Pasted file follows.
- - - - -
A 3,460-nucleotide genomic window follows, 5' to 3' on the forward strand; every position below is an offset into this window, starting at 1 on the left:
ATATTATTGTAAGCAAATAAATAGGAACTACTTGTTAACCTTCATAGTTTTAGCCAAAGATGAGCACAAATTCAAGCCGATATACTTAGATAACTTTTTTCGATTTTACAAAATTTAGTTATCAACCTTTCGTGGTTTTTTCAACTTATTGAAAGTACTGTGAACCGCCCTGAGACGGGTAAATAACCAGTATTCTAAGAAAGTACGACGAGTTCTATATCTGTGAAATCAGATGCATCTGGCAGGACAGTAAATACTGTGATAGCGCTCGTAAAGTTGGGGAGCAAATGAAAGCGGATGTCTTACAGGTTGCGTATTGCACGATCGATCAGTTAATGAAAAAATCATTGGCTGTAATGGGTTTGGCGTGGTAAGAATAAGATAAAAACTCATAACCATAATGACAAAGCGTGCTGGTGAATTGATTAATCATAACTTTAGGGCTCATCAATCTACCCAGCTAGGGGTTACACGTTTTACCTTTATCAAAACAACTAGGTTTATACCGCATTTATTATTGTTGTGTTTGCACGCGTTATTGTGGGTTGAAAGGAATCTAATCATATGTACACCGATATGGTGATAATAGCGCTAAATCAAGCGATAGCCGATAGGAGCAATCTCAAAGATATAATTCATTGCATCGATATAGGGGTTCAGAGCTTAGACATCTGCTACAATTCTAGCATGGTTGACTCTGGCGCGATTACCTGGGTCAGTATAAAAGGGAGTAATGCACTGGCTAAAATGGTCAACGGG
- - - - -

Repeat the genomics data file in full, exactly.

A 3,460-nucleotide genomic window follows, 5' to 3' on the forward strand; every position below is an offset into this window, starting at 1 on the left:
ATATTATTGTAAGCAAATAAATAGGAACTACTTGTTAACCTTCATAGTTTTAGCCAAAGATGAGCACAAATTCAAGCCGATATACTTAGATAACTTTTTTCGATTTTACAAAATTTAGTTATCAACCTTTCGTGGTTTTTTCAACTTATTGAAAGTACTGTGAACCGCCCTGAGACGGGTAAATAACCAGTATTCTAAGAAAGTACGACGAGTTCTATATCTGTGAAATCAGATGCATCTGGCAGGACAGTAAATACTGTGATAGCGCTCGTAAAGTTGGGGAGCAAATGAAAGCGGATGTCTTACAGGTTGCGTATTGCACGATCGATCAGTTAATGAAAAAATCATTGGCTGTAATGGGTTTGGCGTGGTAAGAATAAGATAAAAACTCATAACCATAATGACAAAGCGTGCTGGTGAATTGATTAATCATAACTTTAGGGCTCATCAATCTACCCAGCTAGGGGTTACACGTTTTACCTTTATCAAAACAACTAGGTTTATACCGCATTTATTATTGTTGTGTTTGCACGCGTTATTGTGGGTTGAAAGGAATCTAATCATATGTACACCGATATGGTGATAATAGCGCTAAATCAAGCGATAGCCGATAGGAGCAATCTCAAAGATATAATTCATTGCATCGATATAGGGGTTCAGAGCTTAGACATCTGCTACAATTCTAGCATGGTTGACTCTGGCGCGATTACCTGGGTCAGTATAAAAGGGAGTAATGCACTGGCTAAAATGGTCAACGGG